Updated: June 29, 2017 1:45:19 pm
The fifteen-foot billboard was a grim reminder of every lynching that India has seen in the name of religion since 2015. On Wednesday evening, the billboard showing the national map with blotches of red towered over hundreds who had gathered at Jantar Mantar under the tagline ‘Not In My Name’ to register their protest over these incidents.
Responding to a Facebook post, they came in the name of Junaid Khan, a 15-year-old who was stabbed on a moving train barely a week ago; of Pehlu Khan, the dairy farmer who was beaten to death for transporting cattle three months ago; of Mohammad Akhlaq, who was killed in Dadri on suspicion of storing beef in 2015.
The protest in the Capital mirrored similar gatherings across the country, including in Mumbai, Kolkata and Bengaluru.
At Jantar Mantar, they included a young man from Inderlok, a housewife from Ghaziabad, Tamil migrants from Dwarka, a teenaged girl from Kashmere Gate, a 90-year-old gynaecologist from Panchsheel Park and a Nepali domestic help from Mayur Vihar.
Also in the crowd was 36-year-old Ambar Ahmad with her two young children. “The choice was between coming with my kids or not coming at all. It was a no-brainer,” she said.
“I came to register that we are against this. I came to break the silence. The number of people who showed up may not seem adequate but it is at least a step forward,” said Ambar, dressed in a hijab.
There was also a group of lawyers gathered on one side of a stage at the venue before filmmaker Saba Dewan, whose Facebook post triggered this gathering, began speaking.
“Nobody understands the Constitution better than us lawyers,” said Mohit Sood, an advocate in the Delhi High Court.
“The freedom movement in our country was based on the objective that all of us in this country, irrespective of religion, have rights,” said Sood, who came to know of this event through Twitter.
His friends chose to leave their children at home. “But we have all had to answer tough questions from our children asking us to explain what happened to Junaid,” said Harish Mehra.
An arm’s length away, 16-year-old Vipin Kumar and his friends held on to signs that read: ‘Muslim Lives Matter, All Lives Matter’.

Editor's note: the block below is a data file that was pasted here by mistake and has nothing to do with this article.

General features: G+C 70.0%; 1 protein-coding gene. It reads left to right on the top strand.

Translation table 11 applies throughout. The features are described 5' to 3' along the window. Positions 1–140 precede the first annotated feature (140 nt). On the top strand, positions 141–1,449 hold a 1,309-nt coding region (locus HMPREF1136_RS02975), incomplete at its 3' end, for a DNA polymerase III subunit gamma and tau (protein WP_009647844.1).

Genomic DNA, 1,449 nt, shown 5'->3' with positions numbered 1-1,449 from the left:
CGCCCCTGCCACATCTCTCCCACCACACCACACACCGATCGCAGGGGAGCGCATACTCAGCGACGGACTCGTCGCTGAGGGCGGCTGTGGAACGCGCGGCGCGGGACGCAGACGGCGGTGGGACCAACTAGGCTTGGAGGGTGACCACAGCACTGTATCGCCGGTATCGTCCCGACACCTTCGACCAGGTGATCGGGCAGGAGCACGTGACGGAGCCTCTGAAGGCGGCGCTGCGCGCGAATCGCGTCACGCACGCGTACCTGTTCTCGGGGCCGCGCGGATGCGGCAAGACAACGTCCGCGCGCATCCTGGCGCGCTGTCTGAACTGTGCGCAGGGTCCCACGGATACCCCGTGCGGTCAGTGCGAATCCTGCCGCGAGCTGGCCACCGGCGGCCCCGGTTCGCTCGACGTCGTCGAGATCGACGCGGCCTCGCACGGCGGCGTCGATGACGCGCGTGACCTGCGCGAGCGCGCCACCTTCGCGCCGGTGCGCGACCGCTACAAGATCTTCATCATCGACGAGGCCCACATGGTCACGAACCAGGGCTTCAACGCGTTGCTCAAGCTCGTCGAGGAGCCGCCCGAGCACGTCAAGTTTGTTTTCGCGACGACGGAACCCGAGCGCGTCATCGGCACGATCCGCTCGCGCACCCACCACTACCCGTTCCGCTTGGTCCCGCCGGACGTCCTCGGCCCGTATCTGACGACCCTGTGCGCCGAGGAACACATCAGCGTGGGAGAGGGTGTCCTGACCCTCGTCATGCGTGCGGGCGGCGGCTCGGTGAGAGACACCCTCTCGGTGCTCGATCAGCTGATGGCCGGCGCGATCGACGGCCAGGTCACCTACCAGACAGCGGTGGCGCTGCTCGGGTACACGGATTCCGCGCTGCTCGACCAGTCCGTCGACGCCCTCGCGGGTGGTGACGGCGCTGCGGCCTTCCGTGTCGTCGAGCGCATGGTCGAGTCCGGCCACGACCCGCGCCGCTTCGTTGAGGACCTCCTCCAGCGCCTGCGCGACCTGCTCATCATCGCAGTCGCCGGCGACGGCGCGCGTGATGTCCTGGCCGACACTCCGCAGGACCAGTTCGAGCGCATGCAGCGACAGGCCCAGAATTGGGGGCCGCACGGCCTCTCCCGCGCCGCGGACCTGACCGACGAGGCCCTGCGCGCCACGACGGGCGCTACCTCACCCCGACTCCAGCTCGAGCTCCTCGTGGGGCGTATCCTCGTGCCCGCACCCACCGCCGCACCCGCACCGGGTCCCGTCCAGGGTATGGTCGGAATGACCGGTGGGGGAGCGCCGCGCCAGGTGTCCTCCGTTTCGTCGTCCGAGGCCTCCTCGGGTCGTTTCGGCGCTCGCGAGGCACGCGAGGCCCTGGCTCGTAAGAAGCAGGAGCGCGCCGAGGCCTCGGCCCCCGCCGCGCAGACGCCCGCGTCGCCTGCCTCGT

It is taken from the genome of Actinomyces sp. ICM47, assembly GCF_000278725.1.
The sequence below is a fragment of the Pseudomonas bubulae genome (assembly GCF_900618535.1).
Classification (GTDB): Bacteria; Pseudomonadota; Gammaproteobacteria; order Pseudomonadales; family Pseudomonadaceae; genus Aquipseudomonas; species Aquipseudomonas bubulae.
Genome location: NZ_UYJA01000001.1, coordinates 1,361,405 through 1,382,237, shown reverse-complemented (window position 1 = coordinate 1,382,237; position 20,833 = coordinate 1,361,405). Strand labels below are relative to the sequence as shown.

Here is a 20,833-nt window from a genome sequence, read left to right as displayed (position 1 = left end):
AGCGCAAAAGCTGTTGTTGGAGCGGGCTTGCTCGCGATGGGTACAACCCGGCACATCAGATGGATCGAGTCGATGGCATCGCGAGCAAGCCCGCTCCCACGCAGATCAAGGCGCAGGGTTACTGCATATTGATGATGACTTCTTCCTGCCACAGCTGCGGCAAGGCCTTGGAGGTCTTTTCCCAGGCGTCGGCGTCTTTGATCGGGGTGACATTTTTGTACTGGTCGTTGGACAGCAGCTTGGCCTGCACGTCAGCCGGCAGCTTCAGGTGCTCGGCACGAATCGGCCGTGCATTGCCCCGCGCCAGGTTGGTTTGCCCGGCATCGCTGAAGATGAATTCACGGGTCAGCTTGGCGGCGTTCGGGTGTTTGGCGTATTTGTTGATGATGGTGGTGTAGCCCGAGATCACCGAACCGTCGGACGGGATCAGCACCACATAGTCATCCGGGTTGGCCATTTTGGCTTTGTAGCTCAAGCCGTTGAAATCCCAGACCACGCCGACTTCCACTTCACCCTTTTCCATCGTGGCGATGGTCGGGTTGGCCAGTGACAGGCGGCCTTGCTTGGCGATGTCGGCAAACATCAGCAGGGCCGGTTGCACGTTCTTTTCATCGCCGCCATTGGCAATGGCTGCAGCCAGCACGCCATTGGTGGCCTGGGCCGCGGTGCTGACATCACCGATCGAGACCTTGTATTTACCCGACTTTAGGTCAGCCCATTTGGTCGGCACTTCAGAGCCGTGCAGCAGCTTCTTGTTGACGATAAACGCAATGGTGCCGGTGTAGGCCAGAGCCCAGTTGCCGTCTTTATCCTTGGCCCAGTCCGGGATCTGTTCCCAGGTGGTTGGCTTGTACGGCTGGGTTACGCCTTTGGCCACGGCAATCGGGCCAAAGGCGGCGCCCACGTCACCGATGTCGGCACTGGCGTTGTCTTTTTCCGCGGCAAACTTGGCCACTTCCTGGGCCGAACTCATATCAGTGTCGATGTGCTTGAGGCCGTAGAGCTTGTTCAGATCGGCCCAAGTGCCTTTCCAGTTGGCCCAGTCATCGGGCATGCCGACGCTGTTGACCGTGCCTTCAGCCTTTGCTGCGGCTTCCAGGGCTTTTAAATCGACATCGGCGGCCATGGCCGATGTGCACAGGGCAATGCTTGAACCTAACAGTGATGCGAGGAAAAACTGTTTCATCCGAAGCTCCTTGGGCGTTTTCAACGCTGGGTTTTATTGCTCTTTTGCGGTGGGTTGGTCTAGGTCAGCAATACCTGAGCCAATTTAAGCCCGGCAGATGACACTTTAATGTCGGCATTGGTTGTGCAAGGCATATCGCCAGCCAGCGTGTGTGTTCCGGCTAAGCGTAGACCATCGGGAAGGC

“Our teacher told us about a boy who was killed on a train last week. We never thought twice about not showing up here today,” said Kumar.
Inspired by the ‘Black Lives Matters’ movement in the US, Kumar’s teacher Azad Khan, who teaches “life skills” to the boys in an NGO in Mehrauli, got the group to paint signs. “We need to be inspired by other such movements from around the world,” said Khan.
It was a Facebook group that brought 24-year-old Mohammad Anas to Jantar Mantar. He and his friends spend time every week in Inderlok, where they live, distributing brochures to passers-by in bus stands “about the good things that Islam teaches” them.
“Every day, you see a new report on TV about an incident. We are not here because we are Muslims, we are here because the Quran teaches us to not discriminate between people. There are no differences between people and everyone should be respected,” said Anas.
However, a housewife from Ghaziabad felt the protest could have been stronger.
“This gathering is admirable but I am disappointed it isn’t stronger. We should make sure the government knows we are making some noise,” said S Das.
There were also some who wondered aloud why no one was speaking about the killing of Mohammad Ayub Pandit, the J&K DySP who was lynched by a mob outside the Jamia Masjid in Srinagar last week.
A few metres away, Muslim government employee, who identified himself as a “secular insaan”, said, “I don’t want to live in an India without Hindus or temples. The beauty of our country is diversity. Why would I want to deny myself of that?”
(With inputs from Abhishek Angad)
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